This painting can be considered a study, of sorts, in that there is no facial detail, nor anything else within the composition other than the reclining man whose back is turned to us. We see an incredible physique which allows the artist to work on his technical ability. He also carefully angles the light in order to show off every element of this man's figure. Such detailed work was essential in order for an artist to practice and perfect their understanding of the human body, though much of this development would have been achieved initially as a draughtsman, prior to work with oils. David did himself complete many drawings throughout his career in preparation for work such as this, but here he takes it to the next level and completes a genuine oil painting which can be presented and sold as such.
One can perhaps compare this piece to Hector, from just a year or two earlier. Both focus on the male body, with any use of clothing which was a separate skill to master. In recent years there has been a growing interest in the techniques of the great masters and so paintings such as this could potentially be ordered as prints, where followers of the Neo-classical movement could study in detail the way in which David put together his depictions of the human body. The accuracy of work on the leg and back muscles is to be admired and will help many looking to sketch accurate depictions themselves. One would need a fairly large reproduction, though, in order to make out such detail, alternatively one can head to the Musée Thomas Henry in Cherbourg, France to see the original in person.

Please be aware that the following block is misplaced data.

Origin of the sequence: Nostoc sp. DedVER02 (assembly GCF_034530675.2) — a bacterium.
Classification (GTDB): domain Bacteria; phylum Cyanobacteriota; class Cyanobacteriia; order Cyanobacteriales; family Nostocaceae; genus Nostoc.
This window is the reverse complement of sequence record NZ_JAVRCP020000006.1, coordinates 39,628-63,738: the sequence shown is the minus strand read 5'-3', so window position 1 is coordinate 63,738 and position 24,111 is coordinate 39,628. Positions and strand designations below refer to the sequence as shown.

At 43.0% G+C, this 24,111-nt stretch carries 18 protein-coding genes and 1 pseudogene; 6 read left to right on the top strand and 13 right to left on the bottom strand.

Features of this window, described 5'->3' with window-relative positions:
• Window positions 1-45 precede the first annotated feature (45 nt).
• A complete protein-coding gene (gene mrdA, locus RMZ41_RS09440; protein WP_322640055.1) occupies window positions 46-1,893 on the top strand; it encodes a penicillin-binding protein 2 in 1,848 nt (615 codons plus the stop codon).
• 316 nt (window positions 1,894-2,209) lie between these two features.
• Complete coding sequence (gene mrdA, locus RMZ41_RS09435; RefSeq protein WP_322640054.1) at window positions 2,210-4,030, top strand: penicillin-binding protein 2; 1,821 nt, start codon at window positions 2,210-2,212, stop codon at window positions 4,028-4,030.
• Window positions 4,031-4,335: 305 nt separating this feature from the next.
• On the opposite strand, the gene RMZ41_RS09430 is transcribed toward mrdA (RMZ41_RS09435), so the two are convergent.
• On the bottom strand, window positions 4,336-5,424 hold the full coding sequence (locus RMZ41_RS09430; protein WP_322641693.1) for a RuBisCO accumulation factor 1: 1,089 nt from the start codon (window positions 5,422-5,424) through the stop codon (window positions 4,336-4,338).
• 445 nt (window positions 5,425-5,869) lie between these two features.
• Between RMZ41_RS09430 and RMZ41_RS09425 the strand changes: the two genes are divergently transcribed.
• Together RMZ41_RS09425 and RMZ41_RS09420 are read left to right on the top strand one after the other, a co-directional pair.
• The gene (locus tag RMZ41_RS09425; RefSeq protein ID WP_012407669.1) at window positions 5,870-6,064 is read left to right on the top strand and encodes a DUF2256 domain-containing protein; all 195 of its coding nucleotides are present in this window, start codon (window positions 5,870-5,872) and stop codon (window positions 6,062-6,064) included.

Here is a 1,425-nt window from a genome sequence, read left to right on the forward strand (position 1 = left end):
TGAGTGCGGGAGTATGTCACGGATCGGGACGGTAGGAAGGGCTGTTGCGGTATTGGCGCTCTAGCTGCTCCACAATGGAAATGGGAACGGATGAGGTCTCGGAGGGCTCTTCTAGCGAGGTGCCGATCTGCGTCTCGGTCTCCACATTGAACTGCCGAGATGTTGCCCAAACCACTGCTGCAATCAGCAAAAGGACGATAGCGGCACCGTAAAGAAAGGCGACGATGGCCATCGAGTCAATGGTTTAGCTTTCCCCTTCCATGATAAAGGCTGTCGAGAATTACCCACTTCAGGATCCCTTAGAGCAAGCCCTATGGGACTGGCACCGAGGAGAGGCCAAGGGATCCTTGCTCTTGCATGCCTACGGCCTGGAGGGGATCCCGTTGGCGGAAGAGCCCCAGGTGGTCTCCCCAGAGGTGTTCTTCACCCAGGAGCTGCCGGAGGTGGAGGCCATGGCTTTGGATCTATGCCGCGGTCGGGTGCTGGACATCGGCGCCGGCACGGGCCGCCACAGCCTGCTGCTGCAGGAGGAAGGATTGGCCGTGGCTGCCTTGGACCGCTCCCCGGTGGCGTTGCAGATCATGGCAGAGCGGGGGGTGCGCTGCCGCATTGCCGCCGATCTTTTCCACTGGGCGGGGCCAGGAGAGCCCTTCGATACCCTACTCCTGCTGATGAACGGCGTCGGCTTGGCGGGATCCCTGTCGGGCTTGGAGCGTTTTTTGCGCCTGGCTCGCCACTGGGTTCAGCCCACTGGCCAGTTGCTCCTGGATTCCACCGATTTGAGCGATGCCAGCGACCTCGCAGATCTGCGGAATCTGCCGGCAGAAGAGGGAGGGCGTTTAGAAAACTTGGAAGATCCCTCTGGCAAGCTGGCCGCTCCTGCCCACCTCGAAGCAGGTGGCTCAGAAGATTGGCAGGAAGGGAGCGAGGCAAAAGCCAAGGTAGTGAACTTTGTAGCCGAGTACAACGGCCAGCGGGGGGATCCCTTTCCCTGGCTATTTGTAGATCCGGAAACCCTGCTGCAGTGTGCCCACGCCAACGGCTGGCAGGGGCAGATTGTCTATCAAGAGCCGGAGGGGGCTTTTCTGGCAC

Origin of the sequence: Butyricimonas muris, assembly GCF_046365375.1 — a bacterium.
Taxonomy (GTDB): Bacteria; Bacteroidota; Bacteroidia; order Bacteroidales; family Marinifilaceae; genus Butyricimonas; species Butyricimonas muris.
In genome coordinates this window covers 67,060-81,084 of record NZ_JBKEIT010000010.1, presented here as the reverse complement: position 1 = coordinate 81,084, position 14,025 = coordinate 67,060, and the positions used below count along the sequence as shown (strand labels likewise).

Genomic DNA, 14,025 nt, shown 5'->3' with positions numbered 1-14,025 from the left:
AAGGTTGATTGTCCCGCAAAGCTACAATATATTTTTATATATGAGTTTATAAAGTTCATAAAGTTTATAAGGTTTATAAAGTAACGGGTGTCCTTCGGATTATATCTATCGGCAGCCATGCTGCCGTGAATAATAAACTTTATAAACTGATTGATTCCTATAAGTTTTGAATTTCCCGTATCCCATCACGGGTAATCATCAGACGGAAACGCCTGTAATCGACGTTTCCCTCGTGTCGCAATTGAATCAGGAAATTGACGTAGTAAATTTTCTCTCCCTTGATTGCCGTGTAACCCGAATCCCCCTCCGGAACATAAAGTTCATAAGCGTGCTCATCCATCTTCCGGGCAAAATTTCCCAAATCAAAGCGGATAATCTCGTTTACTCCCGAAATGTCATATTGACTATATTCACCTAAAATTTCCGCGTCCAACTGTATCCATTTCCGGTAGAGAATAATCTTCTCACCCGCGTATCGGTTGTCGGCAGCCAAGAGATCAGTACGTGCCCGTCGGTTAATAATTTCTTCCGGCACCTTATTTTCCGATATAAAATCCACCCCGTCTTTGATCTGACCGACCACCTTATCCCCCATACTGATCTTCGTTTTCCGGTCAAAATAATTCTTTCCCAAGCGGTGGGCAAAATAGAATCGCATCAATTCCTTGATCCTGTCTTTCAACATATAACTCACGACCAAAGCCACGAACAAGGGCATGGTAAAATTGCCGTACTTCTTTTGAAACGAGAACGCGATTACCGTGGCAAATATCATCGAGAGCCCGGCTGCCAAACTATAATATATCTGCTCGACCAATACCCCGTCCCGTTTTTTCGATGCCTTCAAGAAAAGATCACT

Besides the work of Neo-classical artist, Jacques Louis David, there is much to see from a variety of other French artists from around this period. For example, Nicolas Poussin, who gave us classic paintings such as The Martyrdom of Saint Erasmus, The Miracle of Saint Francis Xavier and Landscape with Orpheus and Eurydice, was a part of the Baroque movement and was similarly skilled in portraiture and history painting. His oeuvre was actually more considerable in size than David's by the end of his career and he seemed more able to avoid the political distractions of his colleague. It may have been that the turbulence found within the country at the time would actually help to inspire these creative individuals and help to draw in one of the nation's best periods of painting and sculpture.